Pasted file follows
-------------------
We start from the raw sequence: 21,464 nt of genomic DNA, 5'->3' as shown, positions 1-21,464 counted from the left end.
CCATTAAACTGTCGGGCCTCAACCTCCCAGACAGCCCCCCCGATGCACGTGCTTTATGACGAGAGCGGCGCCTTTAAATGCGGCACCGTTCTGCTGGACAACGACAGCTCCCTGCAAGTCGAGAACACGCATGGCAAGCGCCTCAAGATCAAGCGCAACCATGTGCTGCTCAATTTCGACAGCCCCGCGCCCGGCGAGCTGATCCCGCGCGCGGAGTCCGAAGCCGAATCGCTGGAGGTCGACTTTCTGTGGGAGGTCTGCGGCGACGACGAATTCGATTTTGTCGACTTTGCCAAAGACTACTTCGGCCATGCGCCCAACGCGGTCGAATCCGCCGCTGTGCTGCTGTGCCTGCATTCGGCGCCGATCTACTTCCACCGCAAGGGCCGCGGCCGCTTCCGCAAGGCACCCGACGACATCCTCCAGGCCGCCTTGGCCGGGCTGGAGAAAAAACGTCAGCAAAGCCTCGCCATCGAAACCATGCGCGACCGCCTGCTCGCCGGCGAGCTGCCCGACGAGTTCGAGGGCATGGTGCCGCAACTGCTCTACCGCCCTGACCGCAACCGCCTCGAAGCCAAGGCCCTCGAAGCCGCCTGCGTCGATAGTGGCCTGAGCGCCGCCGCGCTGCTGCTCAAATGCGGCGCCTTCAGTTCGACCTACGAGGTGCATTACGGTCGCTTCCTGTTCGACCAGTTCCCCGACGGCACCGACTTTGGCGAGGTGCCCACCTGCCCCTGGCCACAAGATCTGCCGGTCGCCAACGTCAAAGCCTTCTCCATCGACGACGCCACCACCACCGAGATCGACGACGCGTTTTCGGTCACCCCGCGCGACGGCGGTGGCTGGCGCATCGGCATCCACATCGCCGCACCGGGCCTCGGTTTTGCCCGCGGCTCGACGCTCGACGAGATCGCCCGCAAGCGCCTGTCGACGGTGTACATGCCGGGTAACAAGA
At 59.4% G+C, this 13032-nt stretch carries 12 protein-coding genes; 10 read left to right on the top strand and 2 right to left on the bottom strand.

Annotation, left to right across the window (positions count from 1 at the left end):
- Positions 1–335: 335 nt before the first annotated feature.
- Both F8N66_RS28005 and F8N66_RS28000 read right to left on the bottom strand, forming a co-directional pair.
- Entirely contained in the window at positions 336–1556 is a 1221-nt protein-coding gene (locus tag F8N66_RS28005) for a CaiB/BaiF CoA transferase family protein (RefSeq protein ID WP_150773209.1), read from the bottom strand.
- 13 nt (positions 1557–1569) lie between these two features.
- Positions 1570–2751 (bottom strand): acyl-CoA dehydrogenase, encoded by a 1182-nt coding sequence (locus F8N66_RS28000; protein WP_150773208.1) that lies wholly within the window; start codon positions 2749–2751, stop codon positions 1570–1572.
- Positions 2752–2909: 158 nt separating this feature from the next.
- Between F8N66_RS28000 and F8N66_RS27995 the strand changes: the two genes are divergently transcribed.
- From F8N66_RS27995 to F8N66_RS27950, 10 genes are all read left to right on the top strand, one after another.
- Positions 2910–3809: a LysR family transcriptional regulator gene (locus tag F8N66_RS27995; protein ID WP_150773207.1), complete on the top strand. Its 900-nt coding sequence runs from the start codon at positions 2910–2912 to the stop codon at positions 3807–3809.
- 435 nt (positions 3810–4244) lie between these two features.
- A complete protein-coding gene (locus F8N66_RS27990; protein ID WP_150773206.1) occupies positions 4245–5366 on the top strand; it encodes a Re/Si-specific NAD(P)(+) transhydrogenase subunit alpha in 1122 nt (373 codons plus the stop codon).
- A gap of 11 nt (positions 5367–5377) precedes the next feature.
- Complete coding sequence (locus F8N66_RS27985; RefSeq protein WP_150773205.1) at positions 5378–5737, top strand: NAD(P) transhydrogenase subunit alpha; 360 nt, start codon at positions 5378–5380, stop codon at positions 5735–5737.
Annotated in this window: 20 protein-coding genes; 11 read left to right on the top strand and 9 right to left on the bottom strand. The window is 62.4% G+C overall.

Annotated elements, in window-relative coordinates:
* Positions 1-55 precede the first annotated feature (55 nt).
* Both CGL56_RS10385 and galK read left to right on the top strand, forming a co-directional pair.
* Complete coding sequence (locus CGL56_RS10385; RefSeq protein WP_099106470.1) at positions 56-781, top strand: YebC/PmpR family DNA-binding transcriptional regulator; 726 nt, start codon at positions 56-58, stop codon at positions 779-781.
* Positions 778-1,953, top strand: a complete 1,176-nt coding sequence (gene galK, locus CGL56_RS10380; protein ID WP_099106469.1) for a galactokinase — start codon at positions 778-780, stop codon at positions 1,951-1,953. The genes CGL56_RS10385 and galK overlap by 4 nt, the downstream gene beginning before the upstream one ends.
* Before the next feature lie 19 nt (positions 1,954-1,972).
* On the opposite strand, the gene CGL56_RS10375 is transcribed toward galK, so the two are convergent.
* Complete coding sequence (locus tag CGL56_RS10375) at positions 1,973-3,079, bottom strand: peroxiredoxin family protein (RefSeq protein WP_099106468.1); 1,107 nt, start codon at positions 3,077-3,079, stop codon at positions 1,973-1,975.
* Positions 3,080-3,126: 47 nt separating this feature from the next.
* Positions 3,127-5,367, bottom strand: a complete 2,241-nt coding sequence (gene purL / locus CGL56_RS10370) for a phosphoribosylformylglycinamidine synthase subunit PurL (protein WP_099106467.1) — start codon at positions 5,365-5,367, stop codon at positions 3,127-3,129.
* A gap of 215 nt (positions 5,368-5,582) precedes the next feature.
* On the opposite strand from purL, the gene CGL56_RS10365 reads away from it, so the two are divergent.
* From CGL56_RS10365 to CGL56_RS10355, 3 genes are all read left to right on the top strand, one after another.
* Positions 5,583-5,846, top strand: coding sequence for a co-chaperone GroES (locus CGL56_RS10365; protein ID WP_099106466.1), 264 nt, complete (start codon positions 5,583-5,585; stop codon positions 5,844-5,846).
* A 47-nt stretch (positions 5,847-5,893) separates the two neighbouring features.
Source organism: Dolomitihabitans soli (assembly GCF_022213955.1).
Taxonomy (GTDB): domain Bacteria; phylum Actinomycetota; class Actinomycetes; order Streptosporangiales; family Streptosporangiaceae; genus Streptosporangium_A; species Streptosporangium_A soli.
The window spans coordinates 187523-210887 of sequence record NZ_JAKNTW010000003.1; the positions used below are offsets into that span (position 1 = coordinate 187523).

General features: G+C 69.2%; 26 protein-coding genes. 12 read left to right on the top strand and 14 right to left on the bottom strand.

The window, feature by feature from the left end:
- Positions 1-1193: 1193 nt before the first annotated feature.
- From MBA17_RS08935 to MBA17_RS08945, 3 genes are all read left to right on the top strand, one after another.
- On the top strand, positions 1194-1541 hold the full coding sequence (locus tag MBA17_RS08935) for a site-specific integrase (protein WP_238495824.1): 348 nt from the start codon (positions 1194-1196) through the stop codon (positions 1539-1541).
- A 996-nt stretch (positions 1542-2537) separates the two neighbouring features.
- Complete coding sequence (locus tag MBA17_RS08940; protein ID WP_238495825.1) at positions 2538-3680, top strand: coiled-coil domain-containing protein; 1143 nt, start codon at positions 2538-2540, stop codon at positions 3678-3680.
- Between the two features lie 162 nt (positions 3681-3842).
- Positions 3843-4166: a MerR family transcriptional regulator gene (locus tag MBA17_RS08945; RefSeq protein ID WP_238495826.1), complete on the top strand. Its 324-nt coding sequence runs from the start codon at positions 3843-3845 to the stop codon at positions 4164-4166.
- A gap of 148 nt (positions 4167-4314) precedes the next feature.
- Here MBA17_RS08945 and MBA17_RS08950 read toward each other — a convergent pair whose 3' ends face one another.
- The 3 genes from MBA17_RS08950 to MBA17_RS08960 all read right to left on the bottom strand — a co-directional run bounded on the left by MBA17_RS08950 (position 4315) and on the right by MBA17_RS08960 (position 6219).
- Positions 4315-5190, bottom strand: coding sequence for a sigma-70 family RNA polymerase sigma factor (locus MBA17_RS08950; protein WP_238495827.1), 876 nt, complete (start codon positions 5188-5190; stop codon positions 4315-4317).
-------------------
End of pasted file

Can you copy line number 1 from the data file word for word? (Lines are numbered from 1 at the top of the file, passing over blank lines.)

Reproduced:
We start from the raw sequence: 21,464 nt of genomic DNA, 5'->3' as shown, positions 1-21,464 counted from the left end.